locks

Is changing the locks an unreasonable task or a necessary safety precaution?

With many tenants potentially cutting multiple sets of keys to give to partners or family, landlords regularly face the issue of whether or not they should change their locks at the end of a tenancy.

When it comes to rentals, temporary ownership to a room or space can change hands often, which makes it difficult to have absolute control over the keys to your investment property.

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There’s no clear-cut answer to this issue, but there are options landlords can take to ensure their tenants remain secure, and that their costs stay down. Let’s look at both sides of the argument:

Why it’s worth changing the locks

The main reason landlords choose to change the locks after a new tenant moves in is that they are worried about the integrity of their home security. Fair call. If you consider this from the perspective of the new tenant, you can understand what this is worrisome.

Tenants want to know that their home is secure, and it’s understandably hard for them to be content with the idea that someone might have a copy of their key.

To be fair, tenants who vacate a premise are required to hand over their keys to the landlord or managing property agent, but this does not mean they don’t have copies of the key.

Why it’s not worth changing the locks

One of the biggest issues with changing the locks on a regular basis is the cost incurred. If the landlord carries out the task themselves, this would undoubtedly keep the cost of the replacement down, but it can be difficult to do if there is a high tenant turnover.

The cost of the replacement aside, there is very little stopping landlords from changing the locks for every new tenant. If the replacement was free, everyone would do it. So what’s the best possible solution?

So, should you change your locks?

According to the most recent tenancy laws (and these vary state-by-state), landlords must agree to provide and maintain locks or other security devices necessary to keep the premises ‘reasonably’ secure.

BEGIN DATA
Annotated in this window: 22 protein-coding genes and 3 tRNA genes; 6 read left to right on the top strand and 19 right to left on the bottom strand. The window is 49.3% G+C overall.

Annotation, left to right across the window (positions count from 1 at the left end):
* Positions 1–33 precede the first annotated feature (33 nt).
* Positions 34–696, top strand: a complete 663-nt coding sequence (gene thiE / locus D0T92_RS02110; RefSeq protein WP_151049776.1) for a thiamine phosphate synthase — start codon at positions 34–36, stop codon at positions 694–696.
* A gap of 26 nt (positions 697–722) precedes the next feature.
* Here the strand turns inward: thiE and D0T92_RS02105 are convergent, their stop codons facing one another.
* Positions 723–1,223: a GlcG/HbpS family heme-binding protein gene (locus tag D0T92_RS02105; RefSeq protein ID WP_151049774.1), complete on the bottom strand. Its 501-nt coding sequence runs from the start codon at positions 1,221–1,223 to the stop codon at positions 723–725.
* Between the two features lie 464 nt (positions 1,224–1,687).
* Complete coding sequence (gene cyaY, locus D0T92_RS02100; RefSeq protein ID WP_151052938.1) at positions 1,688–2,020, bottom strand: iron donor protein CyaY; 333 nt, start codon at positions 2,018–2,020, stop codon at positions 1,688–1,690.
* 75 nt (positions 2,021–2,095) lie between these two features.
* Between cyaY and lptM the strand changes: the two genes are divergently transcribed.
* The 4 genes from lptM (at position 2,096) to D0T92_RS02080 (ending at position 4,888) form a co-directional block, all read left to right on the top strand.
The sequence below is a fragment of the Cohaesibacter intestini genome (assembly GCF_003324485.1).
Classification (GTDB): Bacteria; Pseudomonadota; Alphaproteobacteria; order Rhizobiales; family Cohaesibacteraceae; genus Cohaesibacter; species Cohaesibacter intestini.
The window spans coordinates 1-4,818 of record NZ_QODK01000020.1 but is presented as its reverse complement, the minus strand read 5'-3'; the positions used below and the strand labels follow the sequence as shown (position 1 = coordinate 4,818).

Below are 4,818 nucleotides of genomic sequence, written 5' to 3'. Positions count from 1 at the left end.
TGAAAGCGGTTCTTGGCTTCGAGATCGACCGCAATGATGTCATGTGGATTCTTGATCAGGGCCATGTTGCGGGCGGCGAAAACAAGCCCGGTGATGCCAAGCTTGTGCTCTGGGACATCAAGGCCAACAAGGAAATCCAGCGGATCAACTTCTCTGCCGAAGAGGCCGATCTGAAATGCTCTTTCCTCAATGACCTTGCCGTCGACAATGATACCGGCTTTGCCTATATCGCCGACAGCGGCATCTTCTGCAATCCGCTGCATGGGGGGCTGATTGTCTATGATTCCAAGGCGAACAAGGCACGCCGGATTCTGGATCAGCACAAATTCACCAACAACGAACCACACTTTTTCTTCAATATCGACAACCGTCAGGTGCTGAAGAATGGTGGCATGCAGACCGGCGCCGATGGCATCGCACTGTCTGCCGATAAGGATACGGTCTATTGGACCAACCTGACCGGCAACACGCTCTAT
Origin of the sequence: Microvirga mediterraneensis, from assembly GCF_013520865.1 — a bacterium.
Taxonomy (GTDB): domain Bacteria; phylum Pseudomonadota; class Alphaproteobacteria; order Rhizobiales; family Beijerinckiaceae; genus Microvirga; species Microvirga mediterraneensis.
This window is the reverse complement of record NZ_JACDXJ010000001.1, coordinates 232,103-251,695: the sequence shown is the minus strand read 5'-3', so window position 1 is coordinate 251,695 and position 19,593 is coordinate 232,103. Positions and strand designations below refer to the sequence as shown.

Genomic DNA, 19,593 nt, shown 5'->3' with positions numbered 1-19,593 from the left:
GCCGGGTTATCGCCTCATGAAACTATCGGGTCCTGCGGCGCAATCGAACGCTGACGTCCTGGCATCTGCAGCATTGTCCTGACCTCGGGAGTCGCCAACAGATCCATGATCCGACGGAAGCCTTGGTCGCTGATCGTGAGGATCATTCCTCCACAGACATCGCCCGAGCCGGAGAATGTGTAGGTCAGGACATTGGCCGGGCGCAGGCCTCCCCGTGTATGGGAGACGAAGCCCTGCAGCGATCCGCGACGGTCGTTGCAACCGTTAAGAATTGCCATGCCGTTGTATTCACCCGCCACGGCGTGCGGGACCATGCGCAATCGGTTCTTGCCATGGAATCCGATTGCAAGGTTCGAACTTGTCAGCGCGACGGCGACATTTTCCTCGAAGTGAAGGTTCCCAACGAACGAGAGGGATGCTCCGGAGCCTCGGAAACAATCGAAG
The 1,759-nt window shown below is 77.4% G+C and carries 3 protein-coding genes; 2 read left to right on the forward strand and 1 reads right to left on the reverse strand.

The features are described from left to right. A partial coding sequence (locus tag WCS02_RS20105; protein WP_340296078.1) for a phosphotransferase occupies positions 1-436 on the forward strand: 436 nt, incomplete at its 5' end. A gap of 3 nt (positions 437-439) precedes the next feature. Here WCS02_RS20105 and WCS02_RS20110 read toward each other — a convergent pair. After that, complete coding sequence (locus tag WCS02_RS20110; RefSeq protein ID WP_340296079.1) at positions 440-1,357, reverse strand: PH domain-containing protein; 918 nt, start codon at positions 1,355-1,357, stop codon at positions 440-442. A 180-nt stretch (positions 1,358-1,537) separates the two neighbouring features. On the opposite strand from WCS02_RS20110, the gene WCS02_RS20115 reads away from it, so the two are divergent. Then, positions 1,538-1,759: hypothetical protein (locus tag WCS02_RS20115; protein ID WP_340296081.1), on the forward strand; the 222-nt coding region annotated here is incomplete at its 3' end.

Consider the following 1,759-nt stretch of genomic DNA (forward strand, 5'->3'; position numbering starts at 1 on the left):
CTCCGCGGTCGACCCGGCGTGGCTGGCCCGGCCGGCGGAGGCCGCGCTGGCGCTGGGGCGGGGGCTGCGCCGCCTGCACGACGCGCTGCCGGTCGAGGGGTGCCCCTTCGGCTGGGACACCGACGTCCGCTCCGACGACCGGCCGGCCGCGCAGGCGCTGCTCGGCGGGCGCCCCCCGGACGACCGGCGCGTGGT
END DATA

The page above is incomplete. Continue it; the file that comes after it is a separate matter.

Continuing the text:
Landlords have a great deal of responsibility when it comes to their tenants. A good landlord will pay attention to the state of their investment property. If a lock is damaged when a previous tenant moves out, then the landlord should replace it with their new tenants.

If the lock is not damaged, then landlords should focus on re-keying the lock instead. This provides a much more cost-effective solution with the same benefits of replacing the lock.

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5 COMMENTS

  1. As a building manager, I suggest the owner have a locksmith re-key their apartment entry door locks for numbered security keys (such as bilock or Gen6). These keys are engraved with the locksmith company and the keys are individually numbered. The locksmith maintains a register and will only cut additional keys when authorised by the owner. If a tenant attempts to obtain a duplicate key from the same locksmith, they will be refused without the owners authorisation. If the tenant takes the key to another locksmith, they will also be refused and referred back to the locksmith whose name is engraved on the key. Also these security locks are much harder to pick or to open with a bump key than your everyday basic key locks. Not much extra cost and you only have to re-key once. In the event the tenant loses or fails to hand back a security key, the lease special conditions should require the tenant to meet the cost of re-keying and cutting new security keys,

  2. I agree that locks should be accessed only by numbered keys, where it is impossible for the tenant to have another key cut. If they want another key, they have to sign for it, and pay a deposit large enough to have the lock rekeyed if they do not return all the keys on vacating. The deposit would be returned if they return all keys on vacating.

  3. Rekeying a lock is far more economical than changing the entire lock. If you have a regular maintenance man perhaps he could change the lock off one of your properties, to another.
    I also believe that “Reasonably Secure” could mean that if the tenant was burgled and it could be determined that a key was used, then the Property Manager/Agent could be seen as liable. So changing a lock from one property to another seems to me to be quite reasonable. We all manage properties for owners who should not have investment properties, as they can’t afford them. Is it worth the risk and drama of being sued because the locks weren’t changed?
    That’s my opinion for what it is worth..

  4. As a Locksmith I can tell you that we REGULARLY see properties robbed where the only logical culprit is a former tenant. The unfortunate side effect if this is that most tenants don’t have insurance, and even if they do, with ‘no sign of forced entry’ stamped onto the police report, the insurance will often not pay out. At Access Locksmiths in Brisbane we have always advocated for changing locks between each and every tenancy but very rarely does a landlord or property manager agree.
    I urge those reading to contact a locksmith as it is much cheaper to get the locks changed than to be robbed.

  5. Why the need for a deposit? Surely just make it a condition of their bond that they have to return all the keys or not get their bond back?

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